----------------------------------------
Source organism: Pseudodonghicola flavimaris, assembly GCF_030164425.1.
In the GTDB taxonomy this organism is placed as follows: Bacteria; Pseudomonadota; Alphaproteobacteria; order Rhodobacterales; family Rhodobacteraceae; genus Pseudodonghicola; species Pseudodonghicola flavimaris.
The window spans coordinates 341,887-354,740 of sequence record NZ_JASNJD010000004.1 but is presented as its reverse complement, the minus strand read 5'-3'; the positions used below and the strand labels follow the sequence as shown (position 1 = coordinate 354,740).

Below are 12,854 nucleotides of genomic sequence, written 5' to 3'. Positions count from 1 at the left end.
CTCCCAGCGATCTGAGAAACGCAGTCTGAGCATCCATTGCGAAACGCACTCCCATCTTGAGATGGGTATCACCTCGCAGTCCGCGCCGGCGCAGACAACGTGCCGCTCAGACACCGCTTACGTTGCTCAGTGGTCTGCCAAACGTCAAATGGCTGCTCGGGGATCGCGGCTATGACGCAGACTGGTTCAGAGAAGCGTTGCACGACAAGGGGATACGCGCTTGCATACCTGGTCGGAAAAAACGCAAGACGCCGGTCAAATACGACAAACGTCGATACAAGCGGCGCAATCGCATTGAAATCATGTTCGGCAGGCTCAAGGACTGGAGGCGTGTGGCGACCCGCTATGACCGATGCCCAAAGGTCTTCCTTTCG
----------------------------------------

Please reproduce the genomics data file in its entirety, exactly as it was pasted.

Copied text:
Source organism: Pseudodonghicola flavimaris, assembly GCF_030164425.1.
In the GTDB taxonomy this organism is placed as follows: Bacteria; Pseudomonadota; Alphaproteobacteria; order Rhodobacterales; family Rhodobacteraceae; genus Pseudodonghicola; species Pseudodonghicola flavimaris.
The window spans coordinates 341,887-354,740 of sequence record NZ_JASNJD010000004.1 but is presented as its reverse complement, the minus strand read 5'-3'; the positions used below and the strand labels follow the sequence as shown (position 1 = coordinate 354,740).

Below are 12,854 nucleotides of genomic sequence, written 5' to 3'. Positions count from 1 at the left end.
CTCCCAGCGATCTGAGAAACGCAGTCTGAGCATCCATTGCGAAACGCACTCCCATCTTGAGATGGGTATCACCTCGCAGTCCGCGCCGGCGCAGACAACGTGCCGCTCAGACACCGCTTACGTTGCTCAGTGGTCTGCCAAACGTCAAATGGCTGCTCGGGGATCGCGGCTATGACGCAGACTGGTTCAGAGAAGCGTTGCACGACAAGGGGATACGCGCTTGCATACCTGGTCGGAAAAAACGCAAGACGCCGGTCAAATACGACAAACGTCGATACAAGCGGCGCAATCGCATTGAAATCATGTTCGGCAGGCTCAAGGACTGGAGGCGTGTGGCGACCCGCTATGACCGATGCCCAAAGGTCTTCCTTTCG